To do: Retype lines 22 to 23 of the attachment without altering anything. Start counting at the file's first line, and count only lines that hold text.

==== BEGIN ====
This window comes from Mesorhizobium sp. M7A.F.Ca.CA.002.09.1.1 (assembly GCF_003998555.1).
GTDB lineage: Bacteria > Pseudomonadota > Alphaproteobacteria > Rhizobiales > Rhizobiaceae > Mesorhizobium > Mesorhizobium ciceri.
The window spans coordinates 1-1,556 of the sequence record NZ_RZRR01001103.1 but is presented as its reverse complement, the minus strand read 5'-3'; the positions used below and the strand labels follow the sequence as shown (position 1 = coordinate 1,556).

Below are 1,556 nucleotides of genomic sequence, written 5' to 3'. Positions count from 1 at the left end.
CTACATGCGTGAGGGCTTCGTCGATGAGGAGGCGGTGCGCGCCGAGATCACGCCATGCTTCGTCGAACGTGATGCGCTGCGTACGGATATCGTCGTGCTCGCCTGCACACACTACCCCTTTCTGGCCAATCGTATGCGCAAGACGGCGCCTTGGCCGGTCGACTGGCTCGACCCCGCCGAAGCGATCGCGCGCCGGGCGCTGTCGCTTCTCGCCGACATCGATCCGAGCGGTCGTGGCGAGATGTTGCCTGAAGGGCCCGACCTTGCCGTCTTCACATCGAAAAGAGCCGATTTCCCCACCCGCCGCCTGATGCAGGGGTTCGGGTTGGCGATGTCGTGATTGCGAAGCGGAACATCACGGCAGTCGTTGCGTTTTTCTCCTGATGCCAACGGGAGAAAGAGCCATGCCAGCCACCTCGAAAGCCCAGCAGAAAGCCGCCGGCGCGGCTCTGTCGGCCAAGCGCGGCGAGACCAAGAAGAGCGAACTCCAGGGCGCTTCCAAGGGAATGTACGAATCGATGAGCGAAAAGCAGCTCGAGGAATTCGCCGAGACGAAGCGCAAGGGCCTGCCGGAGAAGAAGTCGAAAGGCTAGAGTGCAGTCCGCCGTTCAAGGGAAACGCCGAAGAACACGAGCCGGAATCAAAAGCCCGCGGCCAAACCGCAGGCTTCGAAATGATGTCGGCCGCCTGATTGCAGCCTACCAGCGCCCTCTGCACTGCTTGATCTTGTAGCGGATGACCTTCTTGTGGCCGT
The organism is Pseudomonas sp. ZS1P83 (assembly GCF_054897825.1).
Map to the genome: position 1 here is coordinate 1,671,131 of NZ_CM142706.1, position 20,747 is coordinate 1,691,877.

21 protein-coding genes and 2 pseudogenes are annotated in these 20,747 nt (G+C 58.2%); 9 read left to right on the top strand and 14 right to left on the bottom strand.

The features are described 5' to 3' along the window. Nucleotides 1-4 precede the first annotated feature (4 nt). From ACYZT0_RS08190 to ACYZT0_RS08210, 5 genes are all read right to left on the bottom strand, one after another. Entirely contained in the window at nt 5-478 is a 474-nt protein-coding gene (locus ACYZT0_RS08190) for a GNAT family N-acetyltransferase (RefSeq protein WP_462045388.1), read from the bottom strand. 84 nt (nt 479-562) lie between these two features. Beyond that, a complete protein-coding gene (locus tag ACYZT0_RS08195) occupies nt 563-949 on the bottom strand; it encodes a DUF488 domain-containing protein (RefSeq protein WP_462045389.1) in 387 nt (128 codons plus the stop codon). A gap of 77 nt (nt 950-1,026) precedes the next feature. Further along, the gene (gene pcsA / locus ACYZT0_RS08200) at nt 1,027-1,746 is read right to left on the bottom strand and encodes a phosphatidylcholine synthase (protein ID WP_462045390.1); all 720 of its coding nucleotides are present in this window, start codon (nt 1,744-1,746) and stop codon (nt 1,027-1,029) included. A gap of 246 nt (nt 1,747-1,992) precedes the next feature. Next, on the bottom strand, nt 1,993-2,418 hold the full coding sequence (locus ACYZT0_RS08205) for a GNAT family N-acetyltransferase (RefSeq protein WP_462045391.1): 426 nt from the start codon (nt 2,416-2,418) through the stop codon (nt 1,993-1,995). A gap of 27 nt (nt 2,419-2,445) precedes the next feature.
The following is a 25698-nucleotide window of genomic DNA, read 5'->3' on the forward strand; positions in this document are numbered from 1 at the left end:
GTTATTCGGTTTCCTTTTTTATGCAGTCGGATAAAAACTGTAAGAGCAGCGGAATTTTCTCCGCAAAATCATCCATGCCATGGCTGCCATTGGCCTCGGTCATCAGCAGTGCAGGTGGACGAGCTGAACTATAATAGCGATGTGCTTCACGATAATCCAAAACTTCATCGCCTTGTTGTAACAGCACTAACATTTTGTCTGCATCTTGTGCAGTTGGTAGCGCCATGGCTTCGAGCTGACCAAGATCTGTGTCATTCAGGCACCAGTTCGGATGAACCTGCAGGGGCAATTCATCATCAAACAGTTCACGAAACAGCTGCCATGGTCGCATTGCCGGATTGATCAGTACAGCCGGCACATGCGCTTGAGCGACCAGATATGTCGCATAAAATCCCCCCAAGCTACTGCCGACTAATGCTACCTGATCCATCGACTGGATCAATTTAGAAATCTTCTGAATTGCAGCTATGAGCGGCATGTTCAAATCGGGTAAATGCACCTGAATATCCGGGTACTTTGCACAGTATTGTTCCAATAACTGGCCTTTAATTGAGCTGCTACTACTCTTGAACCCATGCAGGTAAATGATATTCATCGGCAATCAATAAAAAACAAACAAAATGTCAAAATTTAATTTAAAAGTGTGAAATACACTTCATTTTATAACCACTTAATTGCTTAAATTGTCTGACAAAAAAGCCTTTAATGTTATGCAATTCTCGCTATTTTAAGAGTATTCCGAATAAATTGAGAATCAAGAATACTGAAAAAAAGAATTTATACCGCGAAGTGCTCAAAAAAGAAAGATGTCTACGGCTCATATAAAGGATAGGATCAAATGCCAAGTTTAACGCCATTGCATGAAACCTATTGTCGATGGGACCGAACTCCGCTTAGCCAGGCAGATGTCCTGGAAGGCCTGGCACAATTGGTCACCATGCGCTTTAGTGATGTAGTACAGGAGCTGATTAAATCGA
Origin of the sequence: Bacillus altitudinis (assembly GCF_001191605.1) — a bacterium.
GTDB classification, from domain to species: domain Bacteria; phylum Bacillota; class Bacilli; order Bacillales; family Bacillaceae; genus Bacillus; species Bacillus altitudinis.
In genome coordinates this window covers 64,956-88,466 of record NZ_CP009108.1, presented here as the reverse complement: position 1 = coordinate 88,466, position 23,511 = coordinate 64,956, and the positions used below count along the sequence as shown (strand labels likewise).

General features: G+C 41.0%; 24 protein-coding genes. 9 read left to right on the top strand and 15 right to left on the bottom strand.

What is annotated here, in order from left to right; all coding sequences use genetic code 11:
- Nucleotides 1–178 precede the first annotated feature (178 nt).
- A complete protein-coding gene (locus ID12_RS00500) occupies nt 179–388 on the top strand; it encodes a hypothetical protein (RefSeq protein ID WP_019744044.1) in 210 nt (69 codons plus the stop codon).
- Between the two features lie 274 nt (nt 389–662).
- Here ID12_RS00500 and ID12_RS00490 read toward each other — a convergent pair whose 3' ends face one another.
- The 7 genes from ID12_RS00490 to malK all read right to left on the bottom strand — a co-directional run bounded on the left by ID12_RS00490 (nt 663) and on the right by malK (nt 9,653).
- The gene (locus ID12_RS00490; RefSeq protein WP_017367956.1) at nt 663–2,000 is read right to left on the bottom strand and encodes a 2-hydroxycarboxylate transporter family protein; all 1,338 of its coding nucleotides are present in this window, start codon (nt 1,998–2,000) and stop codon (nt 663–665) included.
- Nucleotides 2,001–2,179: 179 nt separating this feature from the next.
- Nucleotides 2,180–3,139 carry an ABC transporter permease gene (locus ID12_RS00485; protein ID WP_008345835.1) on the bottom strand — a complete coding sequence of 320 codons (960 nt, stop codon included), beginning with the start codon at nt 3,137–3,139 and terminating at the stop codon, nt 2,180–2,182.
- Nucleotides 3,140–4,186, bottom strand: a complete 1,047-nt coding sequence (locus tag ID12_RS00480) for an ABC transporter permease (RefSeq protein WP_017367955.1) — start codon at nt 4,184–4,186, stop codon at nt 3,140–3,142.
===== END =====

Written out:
- The gene (locus ID12_RS00490; RefSeq protein WP_017367956.1) at nt 663–2,000 is read right to left on the bottom strand and encodes a 2-hydroxycarboxylate transporter family protein; all 1,338 of its coding nucleotides are present in this window, start codon (nt 1,998–2,000) and stop codon (nt 663–665) included.
- Nucleotides 2,001–2,179: 179 nt separating this feature from the next.